A tale of two Mayors

Some in Wellington are saying that Andy Foster only won because of the backing of Peter Jackson. Now while it is true Jackson’s backing helped Foster, it overlooks that Lester had gone from a position of strength to weakness.

In 2017, Lester’s first year of office, he had a net favourability of +28% (Curia polls once a year on major city mayors). He was a popular new Mayor. In 2018 it had declined to +12% and in 2019 had gone negative to -11%. So in two years his net favourability declined a massive 39%.

What matters isn’t so much the level, but the trend. Lester was more popular than Goff but had an equally bad trend.

This is why Foster was able to win. Lester failed to deliver on major projects and with the transport package looked more like the Government’s representative to Wellington rather than Wellington’s representative to the Government. He blew it.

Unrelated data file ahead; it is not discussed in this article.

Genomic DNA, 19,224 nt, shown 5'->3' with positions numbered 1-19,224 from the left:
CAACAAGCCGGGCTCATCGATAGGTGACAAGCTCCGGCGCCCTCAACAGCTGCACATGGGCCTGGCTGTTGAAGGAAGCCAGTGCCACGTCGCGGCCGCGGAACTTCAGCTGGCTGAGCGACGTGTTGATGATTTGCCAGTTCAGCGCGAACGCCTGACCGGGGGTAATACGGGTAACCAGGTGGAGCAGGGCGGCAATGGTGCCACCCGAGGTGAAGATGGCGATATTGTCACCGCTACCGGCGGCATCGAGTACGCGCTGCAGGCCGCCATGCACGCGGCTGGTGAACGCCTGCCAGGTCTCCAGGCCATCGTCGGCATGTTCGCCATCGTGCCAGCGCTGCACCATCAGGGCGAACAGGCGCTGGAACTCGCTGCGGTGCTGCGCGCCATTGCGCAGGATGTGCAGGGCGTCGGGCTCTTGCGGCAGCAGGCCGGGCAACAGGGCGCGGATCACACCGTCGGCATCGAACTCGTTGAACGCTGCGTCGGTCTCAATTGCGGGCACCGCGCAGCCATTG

Jackson’s backing of Foster provided a clear and acceptable alternative to Lester, which is why Lester lost.

Auckland had a similar issue, but a different outcome. Goff in 2017 had a net favourability of +13% – quite respectable. But then as his Council rebelled against his divisive management style his net favourability fell to -27% in 2018 and slightly lower to -29% in 2019. A massive 42% decline in two years.

Goff won re-election not because he is at all popular, but because Tamihere was not seen as a better alternative. A different candidate could very well have won. Goff is very lucky.

So both cities had unpopular Mayors. The difference in Wellington is Foster was seen as a safe alternative.

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